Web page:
This book pinged up on Amazon because I had read books similar to it but I actually bought in in my first Waterstones haul of this year. It was on a table marked ‘ Buy One Buy One Half Price’, you can see now why I went a little crazy…
The synopsis for this book is as follows (I source all my synopsis’s from amazon):
In the snowy kingdom of Erkenwald, whales glide between icebergs, wolves hunt on the tundra and polar bears roam the glaciers. But the people of this land aren’t so easy to find – because Erkenwald is ruled by an evil Ice Queen and the tribes must stay hidden or risk becoming her prisoners at Winterfang Palace.
Join Eska, a girl who breaks free from a cursed music box, and Flint, a boy whose inventions could change the fate of Erkenwald forever, as they journey to the Never Cliffs and beyond in search of an ancient, almost forgotten, song with the power to force the Ice Queen back.
This is a story about an eagle huntress, an inventor and an organ made of icicles. But it is also a story about belonging, even at the very edges of our world . . .
Ability to read – I actually had some difficulty reading this book. It wasn’t an easy story to get into and despite the interesting synopsis, I sometimes found myself struggling to understand or unwilling to read on because I was uninterested. It became a book that I was half forcing myself to read. I so wanted to enjoy this book and I did to a certain degree. I had to pay more attention to what I was reading so that I didn’t trip up and I had to read at a slower pace so that I had had a chance to process what I was reading correctly. (I hate having to read slow because of my own processing issues, and I think that some of my personal hate got transferred to as my opinion of the book.)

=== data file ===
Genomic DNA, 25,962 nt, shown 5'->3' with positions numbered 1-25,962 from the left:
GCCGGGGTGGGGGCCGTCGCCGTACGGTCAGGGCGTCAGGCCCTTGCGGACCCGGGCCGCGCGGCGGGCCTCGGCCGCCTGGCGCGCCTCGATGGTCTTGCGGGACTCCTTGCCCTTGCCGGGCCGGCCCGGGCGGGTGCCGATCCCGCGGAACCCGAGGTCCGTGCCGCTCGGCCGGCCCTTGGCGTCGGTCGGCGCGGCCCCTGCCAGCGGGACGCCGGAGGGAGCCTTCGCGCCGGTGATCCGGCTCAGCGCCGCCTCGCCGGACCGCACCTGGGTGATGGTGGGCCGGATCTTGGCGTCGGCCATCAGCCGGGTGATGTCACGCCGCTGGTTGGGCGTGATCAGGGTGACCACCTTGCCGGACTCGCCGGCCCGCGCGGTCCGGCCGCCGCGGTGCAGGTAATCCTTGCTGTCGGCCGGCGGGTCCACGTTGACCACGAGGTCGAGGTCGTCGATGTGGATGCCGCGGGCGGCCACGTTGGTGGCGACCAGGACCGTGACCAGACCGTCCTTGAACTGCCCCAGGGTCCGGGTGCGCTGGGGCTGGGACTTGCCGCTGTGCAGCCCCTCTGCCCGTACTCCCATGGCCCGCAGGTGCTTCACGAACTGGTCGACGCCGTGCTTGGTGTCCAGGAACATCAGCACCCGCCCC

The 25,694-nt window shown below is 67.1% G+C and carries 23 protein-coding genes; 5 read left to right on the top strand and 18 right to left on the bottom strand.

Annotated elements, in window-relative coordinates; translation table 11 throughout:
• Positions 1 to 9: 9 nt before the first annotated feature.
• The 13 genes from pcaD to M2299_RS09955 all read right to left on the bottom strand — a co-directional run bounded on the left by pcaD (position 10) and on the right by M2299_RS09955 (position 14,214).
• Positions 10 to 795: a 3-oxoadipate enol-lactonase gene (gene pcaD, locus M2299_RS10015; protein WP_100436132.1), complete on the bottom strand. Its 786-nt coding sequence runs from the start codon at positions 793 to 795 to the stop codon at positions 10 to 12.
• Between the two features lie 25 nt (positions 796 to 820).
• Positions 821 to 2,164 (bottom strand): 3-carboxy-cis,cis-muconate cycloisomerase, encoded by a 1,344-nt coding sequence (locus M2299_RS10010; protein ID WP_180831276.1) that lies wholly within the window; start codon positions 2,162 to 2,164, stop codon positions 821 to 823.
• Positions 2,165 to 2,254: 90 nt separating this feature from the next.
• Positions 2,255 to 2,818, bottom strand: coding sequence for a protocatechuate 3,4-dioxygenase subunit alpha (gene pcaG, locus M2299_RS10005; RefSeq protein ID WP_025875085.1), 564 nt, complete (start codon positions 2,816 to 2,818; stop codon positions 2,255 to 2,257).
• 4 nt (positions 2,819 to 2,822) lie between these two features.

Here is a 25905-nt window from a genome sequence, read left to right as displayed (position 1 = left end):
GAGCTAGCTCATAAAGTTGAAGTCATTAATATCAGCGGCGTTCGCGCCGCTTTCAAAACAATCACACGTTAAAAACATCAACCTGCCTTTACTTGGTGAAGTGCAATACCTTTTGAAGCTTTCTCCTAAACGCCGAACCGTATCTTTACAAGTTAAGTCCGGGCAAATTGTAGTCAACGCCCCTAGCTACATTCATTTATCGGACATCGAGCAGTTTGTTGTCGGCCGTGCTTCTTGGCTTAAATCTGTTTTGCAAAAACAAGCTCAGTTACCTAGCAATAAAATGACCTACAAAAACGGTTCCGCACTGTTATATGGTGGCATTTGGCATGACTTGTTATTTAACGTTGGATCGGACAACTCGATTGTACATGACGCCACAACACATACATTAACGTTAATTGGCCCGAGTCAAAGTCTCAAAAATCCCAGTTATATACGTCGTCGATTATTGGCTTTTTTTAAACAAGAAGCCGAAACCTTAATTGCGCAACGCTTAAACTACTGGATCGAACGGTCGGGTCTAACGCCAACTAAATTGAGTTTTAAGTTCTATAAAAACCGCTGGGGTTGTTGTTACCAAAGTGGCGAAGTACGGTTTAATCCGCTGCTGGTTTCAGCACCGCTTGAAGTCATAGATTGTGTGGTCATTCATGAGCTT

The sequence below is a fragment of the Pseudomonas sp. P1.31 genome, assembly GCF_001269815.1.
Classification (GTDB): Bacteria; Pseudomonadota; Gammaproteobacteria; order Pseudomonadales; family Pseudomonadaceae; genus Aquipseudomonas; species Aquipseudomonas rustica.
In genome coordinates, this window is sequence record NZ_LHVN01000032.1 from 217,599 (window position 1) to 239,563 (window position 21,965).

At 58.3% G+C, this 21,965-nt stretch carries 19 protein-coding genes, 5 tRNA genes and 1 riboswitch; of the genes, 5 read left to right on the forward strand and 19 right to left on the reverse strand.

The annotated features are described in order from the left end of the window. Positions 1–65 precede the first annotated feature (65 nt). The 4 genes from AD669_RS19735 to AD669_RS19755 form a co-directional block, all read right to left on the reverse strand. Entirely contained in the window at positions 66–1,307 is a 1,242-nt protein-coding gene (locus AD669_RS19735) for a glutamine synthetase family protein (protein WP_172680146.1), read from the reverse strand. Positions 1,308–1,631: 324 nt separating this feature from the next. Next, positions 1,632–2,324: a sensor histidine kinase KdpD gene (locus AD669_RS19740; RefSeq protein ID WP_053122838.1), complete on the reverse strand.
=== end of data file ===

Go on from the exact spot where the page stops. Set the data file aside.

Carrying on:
Characterisation – Eska was an interesting character shrouded in mystery. I liked that she didn’t know her past and didn’t have an understanding of who she was. It was interesting to watch her learn who she could be, and see her becoming someone who was important and special. I thought the plot around her voice being special and being a tool that could win the war for good or evil was good. It added an extra layer to Eska watching her survive as her voice was leaving her.
Flint was the hope of the story for me. He represented all the cracks in the evil ice Queen’s plans and reminded the other characters that there was hope even in the darkest of times. Flint compelled Eska into action and became the voice that made her want to become a better version of herself.
Uniqueness – The plot in itself was pretty unique if you can look past the evil Queen part. The snowy setting and the difference between tribes was both compelling to read and something different. To have a story with virtually no adults in it was also different for me.
Problems – There’s the thing, I was both outraged and disappointed by this small point that I just could not get over. The fact that the war, the disappearance of all adults happened only a year ago grated heavily on my nerves. The plot was so well thought out and then that little niggling annoyance came along and ruined everything. To me, it made the actions of the children and their lives for the past year seem too dramatic and unrealistic.
I would have made more of an impact if the children of the tribes had been surviving in secrecy away from the adults for more than just a year. There could have been more development on the evil queen and Eska if the war had happened long ago and not just a year ago.
For me, it just took away some of the urgency and depth to the story. It made Eska’s escape and discovery of self seem less important. It really annoyed me.
Otherwise, it was a perfectly good book.